Persistent Pain Among Older Adults Discharged Home From the Emergency Department After Motor Vehicle Crash: A Prospective Cohort Study

Timothy F Platts-Mills, Sean A Flannigan, Andrey V Bortsov, Samantha Smith, Robert M Domeier, Robert A Swor, Phyllis L Hendry, David A Peak, Niels K Rathlev, Jeffrey S Jones, David C Lee, Francis J Keefe, Philip D Sloane, Samuel A McLean
Annals of Emergency Medicine 2016, 67 (2): 166-176.e1

STUDY OBJECTIVE: Motor vehicle crashes are the second most common form of trauma among older adults. We seek to describe the incidence, risk factors, and consequences of persistent pain among older adults evaluated in the emergency department (ED) after a motor vehicle crash.

METHODS: We conducted a prospective longitudinal study of patients aged 65 years or older who presented to one of 8 EDs after motor vehicle crash between June 2011 and June 2014 and were discharged home after evaluation. ED evaluation was done through in-person interview; follow-up data were obtained through mail-in survey or telephone call. Pain severity (0 to 10 scale) overall and for 15 parts of the body were assessed at each follow-up point. Principal component analysis was used to assess the dimensionality of the locations of pain data. Participants reporting pain severity greater than or equal to 4 attributed to the motor vehicle crash at 6 months were defined as having persistent pain.

RESULTS: Of the 161 participants, 72% reported moderate to severe pain at the ED evaluation. At 6 months, 26% of participants reported moderate to severe motor vehicle crash-related pain. ED characteristics associated with persistent pain included acute pain severity; pain located in the head, neck, and jaw or lower back and legs; poor self-rated health; less formal education; pre-motor vehicle crash depressive symptoms; and patient's expected time to physical recovery more than 30 days. Compared with individuals without persistent pain, those with persistent pain were substantially more likely at 6-month follow-up to have also experienced a decline in their capacity for physical function (73% versus 36%; difference=37%; 95% confidence interval [CI] 19% to 52%), a new difficulty with activities of daily living (42% versus 17%; difference=26%; 95% CI 10% to 43%), a 1-point or more reduction in overall self-rated health on a 5-point scale (54% versus 30%; difference=24%; 95% CI 6% to 41%), and a change in their living situation to obtain additional help (23% versus 8%; difference=15%; 95% CI 2% to 31%).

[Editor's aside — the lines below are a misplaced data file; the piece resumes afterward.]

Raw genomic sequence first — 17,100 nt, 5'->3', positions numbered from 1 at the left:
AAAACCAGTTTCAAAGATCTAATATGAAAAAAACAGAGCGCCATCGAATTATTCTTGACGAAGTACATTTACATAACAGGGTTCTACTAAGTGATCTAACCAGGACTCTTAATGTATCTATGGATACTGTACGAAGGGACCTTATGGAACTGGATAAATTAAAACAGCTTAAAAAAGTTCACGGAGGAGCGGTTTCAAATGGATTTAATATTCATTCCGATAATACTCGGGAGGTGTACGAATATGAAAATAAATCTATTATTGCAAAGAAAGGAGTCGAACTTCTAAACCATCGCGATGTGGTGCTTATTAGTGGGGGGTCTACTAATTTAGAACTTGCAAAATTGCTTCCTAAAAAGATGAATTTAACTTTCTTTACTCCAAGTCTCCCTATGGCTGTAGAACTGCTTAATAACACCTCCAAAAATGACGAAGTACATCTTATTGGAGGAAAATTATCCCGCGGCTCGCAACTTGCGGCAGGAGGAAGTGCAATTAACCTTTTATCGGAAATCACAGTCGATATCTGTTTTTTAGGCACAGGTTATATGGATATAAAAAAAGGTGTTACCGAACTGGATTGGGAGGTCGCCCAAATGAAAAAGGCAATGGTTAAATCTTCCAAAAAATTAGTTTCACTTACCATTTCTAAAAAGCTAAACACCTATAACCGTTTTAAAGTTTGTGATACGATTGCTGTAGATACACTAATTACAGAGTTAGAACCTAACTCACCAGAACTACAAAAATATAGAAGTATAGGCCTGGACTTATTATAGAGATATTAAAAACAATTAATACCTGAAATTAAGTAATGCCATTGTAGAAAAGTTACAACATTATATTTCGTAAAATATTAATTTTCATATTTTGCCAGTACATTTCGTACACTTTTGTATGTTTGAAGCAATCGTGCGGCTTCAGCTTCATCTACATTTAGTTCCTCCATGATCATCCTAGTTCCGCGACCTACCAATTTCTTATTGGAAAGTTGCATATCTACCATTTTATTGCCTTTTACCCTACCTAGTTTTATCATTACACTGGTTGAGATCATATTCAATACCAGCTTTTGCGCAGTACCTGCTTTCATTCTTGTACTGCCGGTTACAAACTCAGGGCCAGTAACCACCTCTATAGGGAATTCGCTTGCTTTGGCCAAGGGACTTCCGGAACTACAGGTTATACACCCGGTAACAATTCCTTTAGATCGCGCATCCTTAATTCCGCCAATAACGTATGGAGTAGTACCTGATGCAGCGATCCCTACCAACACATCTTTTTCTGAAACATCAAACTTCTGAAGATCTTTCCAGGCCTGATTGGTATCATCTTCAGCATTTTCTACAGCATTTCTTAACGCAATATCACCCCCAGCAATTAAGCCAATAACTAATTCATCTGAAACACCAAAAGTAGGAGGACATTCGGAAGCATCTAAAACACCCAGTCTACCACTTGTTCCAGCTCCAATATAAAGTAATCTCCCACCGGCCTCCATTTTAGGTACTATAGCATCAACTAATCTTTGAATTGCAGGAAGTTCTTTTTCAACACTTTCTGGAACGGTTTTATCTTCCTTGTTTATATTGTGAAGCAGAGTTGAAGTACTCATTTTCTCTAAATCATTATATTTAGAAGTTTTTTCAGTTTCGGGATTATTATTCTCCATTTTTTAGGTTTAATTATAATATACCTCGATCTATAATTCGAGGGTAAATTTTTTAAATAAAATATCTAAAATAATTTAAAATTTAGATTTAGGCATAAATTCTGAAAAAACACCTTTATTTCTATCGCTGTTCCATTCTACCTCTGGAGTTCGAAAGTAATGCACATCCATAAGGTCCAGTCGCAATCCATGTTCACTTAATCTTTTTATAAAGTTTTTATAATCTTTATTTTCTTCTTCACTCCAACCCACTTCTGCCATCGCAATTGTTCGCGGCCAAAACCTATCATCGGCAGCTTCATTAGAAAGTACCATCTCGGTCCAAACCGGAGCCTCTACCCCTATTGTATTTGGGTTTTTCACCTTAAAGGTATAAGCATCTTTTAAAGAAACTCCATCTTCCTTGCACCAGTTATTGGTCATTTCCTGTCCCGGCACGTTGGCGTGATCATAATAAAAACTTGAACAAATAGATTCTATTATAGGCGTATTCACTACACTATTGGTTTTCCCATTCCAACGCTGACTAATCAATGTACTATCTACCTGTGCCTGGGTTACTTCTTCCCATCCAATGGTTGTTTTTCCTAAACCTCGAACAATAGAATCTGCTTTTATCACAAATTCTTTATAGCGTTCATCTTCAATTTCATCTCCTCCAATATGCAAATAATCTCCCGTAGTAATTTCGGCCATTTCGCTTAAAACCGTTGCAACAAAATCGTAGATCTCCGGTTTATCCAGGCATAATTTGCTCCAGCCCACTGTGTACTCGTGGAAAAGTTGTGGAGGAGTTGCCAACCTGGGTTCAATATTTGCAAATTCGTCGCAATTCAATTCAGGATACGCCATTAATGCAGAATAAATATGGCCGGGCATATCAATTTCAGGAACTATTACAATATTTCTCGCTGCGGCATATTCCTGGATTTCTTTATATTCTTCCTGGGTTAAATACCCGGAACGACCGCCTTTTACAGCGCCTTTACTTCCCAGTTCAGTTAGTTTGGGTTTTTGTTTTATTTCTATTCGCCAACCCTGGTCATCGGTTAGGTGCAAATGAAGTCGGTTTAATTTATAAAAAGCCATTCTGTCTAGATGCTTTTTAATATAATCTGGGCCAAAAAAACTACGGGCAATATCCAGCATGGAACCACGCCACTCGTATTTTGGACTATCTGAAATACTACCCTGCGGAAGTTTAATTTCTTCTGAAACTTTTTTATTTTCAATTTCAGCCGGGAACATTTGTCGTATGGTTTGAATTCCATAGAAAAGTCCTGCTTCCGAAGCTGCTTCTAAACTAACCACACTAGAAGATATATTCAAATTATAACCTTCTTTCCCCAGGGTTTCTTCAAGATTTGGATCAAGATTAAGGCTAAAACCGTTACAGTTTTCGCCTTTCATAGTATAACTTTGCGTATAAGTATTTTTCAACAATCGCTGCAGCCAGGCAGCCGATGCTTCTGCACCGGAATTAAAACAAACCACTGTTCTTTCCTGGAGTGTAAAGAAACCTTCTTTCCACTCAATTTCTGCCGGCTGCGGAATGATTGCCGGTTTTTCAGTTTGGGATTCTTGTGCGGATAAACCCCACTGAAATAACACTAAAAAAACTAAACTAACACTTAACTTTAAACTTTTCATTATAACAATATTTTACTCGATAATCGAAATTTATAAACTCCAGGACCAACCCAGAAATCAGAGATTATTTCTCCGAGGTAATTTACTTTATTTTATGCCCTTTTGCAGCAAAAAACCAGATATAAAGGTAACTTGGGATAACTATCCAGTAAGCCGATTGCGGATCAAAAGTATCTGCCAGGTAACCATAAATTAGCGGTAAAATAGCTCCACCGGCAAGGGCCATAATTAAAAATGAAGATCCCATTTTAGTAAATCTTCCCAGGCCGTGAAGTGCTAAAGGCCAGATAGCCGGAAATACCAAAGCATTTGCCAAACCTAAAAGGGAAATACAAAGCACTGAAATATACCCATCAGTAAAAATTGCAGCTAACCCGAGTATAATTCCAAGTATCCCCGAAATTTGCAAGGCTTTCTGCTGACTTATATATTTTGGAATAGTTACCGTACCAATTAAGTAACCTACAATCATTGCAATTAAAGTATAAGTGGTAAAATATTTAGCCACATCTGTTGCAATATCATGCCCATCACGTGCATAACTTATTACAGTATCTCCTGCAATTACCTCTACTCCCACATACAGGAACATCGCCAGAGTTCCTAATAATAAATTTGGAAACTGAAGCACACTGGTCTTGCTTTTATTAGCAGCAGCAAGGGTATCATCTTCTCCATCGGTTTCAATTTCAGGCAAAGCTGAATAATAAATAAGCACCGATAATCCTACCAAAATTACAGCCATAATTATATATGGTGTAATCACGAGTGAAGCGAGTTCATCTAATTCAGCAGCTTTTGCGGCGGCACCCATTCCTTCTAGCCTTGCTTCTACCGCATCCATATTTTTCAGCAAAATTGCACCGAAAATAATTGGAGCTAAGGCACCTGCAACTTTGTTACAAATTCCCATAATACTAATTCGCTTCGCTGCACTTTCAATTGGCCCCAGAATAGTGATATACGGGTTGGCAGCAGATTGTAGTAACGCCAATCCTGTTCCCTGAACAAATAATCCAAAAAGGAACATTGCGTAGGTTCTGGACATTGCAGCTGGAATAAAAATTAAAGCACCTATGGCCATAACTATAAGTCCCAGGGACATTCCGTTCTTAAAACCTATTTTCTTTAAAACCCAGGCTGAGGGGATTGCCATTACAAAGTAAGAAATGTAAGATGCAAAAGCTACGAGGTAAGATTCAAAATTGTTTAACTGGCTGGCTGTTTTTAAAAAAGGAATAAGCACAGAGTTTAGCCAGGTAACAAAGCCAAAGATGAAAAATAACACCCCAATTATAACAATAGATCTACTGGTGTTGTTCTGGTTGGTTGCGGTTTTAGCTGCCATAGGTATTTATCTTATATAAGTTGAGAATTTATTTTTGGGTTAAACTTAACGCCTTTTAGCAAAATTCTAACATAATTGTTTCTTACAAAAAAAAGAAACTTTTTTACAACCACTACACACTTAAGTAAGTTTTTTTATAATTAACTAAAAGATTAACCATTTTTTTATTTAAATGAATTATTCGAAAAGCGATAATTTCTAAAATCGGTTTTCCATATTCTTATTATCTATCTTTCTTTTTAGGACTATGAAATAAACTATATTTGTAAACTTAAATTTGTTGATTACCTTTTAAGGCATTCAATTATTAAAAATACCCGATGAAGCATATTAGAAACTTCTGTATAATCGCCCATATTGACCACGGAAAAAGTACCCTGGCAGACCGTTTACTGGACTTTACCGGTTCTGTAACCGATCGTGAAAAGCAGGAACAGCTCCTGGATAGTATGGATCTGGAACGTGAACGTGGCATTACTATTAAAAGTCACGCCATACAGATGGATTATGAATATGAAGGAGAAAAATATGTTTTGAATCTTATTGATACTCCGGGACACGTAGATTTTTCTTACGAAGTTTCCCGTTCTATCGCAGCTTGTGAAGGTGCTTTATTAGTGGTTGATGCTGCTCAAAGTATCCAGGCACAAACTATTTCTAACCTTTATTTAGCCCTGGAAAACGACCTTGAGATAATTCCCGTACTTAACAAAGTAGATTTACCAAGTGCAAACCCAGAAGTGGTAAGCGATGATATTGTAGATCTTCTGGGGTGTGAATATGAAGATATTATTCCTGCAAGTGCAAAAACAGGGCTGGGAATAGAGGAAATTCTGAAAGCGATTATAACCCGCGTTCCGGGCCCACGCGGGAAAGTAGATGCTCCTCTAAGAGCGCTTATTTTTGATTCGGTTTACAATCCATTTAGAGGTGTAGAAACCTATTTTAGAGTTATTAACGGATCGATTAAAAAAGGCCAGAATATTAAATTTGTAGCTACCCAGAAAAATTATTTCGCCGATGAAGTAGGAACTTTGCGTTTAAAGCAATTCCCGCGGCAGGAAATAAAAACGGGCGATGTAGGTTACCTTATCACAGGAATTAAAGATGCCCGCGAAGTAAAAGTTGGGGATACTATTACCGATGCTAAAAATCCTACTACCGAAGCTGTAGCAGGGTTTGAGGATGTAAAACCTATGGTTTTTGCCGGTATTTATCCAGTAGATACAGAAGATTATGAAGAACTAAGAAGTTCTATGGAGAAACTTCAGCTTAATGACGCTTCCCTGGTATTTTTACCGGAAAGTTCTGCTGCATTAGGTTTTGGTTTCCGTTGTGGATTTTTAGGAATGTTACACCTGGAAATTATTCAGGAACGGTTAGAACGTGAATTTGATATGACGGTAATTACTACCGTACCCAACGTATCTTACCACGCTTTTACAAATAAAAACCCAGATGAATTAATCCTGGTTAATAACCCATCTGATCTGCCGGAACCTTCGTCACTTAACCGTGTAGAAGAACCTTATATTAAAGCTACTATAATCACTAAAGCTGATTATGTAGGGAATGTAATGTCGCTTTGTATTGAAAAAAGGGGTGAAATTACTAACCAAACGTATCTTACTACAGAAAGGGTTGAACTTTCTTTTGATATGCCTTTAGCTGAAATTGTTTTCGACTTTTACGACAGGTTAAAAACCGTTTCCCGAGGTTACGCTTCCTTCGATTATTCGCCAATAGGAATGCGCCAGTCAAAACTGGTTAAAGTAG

CONCLUSION: Among older adults discharged home from the ED post-evaluation after a motor vehicle crash, persistent pain is common and frequently associated with functional decline and disability.

Full Text Links

Find Full Text Links for this Article


You are not logged in. Sign Up or Log In to join the discussion.

Related Papers

Remove bar
Read by QxMD icon Read

Save your favorite articles in one place with a free QxMD account.


Search Tips

Use Boolean operators: AND/OR

diabetic AND foot
diabetes OR diabetic

Exclude a word using the 'minus' sign

Virchow -triad

Use Parentheses

water AND (cup OR glass)

Add an asterisk (*) at end of a word to include word stems

Neuro* will search for Neurology, Neuroscientist, Neurological, and so on

Use quotes to search for an exact phrase

"primary prevention of cancer"
(heart or cardiac or cardio*) AND arrest -"American Heart Association"